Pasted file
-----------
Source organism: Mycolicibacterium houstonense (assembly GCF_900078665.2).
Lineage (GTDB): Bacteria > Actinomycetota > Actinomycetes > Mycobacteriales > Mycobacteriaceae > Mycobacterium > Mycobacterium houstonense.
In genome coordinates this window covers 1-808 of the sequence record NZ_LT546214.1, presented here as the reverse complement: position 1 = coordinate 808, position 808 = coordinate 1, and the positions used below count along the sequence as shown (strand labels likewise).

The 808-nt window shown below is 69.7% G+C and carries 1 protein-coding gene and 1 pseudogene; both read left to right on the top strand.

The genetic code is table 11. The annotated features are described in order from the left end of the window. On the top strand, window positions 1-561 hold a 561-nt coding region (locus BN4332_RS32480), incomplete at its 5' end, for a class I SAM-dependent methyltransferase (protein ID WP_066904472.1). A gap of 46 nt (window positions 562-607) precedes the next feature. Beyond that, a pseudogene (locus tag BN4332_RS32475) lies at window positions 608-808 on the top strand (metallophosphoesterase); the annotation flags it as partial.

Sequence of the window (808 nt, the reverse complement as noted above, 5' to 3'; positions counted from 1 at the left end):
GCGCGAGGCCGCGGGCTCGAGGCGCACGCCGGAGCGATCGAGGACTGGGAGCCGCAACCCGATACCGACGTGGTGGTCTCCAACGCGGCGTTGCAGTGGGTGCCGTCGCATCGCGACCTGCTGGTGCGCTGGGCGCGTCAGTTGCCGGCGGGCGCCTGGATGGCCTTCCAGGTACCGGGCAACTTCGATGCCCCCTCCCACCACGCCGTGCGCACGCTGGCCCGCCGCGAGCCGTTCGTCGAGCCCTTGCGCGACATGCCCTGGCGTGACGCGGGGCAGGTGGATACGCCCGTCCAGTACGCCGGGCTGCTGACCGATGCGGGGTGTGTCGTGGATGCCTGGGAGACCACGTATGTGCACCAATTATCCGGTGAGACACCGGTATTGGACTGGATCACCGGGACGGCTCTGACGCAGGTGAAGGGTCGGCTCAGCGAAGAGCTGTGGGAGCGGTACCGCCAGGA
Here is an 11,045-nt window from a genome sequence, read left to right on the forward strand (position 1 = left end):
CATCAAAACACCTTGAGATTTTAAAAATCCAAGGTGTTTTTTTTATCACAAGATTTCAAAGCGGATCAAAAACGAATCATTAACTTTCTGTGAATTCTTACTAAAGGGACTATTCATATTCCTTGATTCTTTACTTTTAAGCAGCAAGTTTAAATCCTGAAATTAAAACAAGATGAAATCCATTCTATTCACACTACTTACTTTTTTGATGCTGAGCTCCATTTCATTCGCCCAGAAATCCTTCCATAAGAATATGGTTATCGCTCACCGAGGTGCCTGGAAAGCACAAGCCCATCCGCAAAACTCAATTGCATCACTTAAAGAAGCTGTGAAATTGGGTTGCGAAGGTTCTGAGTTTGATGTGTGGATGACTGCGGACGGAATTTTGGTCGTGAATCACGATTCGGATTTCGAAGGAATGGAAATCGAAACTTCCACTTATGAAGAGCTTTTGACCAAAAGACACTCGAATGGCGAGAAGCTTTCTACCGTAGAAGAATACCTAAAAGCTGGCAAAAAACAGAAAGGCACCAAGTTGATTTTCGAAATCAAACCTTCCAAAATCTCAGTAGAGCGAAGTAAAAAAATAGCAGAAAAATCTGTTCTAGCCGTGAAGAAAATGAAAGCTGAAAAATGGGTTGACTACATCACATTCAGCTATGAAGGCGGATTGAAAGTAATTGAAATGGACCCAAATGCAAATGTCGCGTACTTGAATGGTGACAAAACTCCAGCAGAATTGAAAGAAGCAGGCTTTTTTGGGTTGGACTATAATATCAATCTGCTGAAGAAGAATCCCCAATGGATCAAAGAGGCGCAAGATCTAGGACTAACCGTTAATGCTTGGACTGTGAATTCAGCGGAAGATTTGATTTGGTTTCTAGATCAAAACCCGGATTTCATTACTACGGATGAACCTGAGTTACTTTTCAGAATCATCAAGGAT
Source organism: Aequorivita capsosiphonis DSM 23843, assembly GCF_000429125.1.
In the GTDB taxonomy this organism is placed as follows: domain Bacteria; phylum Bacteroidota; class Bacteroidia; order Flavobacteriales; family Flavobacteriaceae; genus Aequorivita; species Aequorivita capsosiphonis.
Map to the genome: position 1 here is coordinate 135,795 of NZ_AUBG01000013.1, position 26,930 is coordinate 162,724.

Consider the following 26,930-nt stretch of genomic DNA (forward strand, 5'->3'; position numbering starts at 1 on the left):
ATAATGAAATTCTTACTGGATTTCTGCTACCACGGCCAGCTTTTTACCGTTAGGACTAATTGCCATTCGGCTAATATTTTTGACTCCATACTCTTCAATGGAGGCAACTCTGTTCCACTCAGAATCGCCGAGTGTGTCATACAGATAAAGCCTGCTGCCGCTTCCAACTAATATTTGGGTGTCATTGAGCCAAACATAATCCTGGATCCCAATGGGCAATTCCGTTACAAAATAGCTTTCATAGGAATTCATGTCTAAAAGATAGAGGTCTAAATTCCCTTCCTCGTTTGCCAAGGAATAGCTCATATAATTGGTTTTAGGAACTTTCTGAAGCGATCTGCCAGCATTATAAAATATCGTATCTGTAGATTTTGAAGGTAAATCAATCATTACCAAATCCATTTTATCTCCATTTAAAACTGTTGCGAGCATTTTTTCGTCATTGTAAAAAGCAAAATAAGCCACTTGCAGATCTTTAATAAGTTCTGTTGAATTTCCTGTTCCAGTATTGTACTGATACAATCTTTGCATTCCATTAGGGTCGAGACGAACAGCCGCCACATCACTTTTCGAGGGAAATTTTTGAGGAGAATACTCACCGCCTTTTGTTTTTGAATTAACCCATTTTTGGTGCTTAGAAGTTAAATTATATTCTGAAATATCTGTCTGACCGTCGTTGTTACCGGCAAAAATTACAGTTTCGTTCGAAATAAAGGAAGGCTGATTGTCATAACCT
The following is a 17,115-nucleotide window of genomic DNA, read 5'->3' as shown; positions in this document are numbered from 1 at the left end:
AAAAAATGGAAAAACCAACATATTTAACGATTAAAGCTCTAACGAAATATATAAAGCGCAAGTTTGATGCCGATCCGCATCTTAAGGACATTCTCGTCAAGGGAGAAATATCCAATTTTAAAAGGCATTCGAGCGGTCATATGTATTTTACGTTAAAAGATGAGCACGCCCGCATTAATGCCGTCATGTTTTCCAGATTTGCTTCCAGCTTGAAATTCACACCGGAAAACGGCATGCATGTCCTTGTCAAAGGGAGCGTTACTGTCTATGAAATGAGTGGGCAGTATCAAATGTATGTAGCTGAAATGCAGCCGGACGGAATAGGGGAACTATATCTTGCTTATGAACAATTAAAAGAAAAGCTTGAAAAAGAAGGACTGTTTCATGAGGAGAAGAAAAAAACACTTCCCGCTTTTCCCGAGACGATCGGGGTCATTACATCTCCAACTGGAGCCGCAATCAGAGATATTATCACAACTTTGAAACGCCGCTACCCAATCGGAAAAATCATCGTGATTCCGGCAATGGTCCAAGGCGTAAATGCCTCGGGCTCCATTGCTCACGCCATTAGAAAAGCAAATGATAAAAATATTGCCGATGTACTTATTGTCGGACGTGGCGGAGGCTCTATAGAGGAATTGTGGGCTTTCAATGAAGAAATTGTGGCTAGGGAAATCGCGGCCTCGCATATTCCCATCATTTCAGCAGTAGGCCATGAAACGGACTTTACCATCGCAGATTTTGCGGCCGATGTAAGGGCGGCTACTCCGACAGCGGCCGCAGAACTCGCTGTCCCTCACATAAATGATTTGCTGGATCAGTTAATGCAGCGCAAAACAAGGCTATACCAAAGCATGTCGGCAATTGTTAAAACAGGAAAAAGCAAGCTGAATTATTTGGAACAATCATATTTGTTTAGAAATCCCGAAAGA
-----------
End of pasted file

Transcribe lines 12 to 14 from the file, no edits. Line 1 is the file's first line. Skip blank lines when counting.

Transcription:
Map to the genome: position 1 here is coordinate 135,795 of NZ_AUBG01000013.1, position 26,930 is coordinate 162,724.

Consider the following 26,930-nt stretch of genomic DNA (forward strand, 5'->3'; position numbering starts at 1 on the left):
ATAATGAAATTCTTACTGGATTTCTGCTACCACGGCCAGCTTTTTACCGTTAGGACTAATTGCCATTCGGCTAATATTTTTGACTCCATACTCTTCAATGGAGGCAACTCTGTTCCACTCAGAATCGCCGAGTGTGTCATACAGATAAAGCCTGCTGCCGCTTCCAACTAATATTTGGGTGTCATTGAGCCAAACATAATCCTGGATCCCAATGGGCAATTCCGTTACAAAATAGCTTTCATAGGAATTCATGTCTAAAAGATAGAGGTCTAAATTCCCTTCCTCGTTTGCCAAGGAATAGCTCATATAATTGGTTTTAGGAACTTTCTGAAGCGATCTGCCAGCATTATAAAATATCGTATCTGTAGATTTTGAAGGTAAATCAATCATTACCAAATCCATTTTATCTCCATTTAAAACTGTTGCGAGCATTTTTTCGTCATTGTAAAAAGCAAAATAAGCCACTTGCAGATCTTTAATAAGTTCTGTTGAATTTCCTGTTCCAGTATTGTACTGATACAATCTTTGCATTCCATTAGGGTCGAGACGAACAGCCGCCACATCACTTTTCGAGGGAAATTTTTGAGGAGAATACTCACCGCCTTTTGTTTTTGAATTAACCCATTTTTGGTGCTTAGAAGTTAAATTATATTCTGAAATATCTGTCTGACCGTCGTTGTTACCGGCAAAAATTACAGTTTCGTTCGAAATAAAGGAAGGCTGATTGTCATAACCT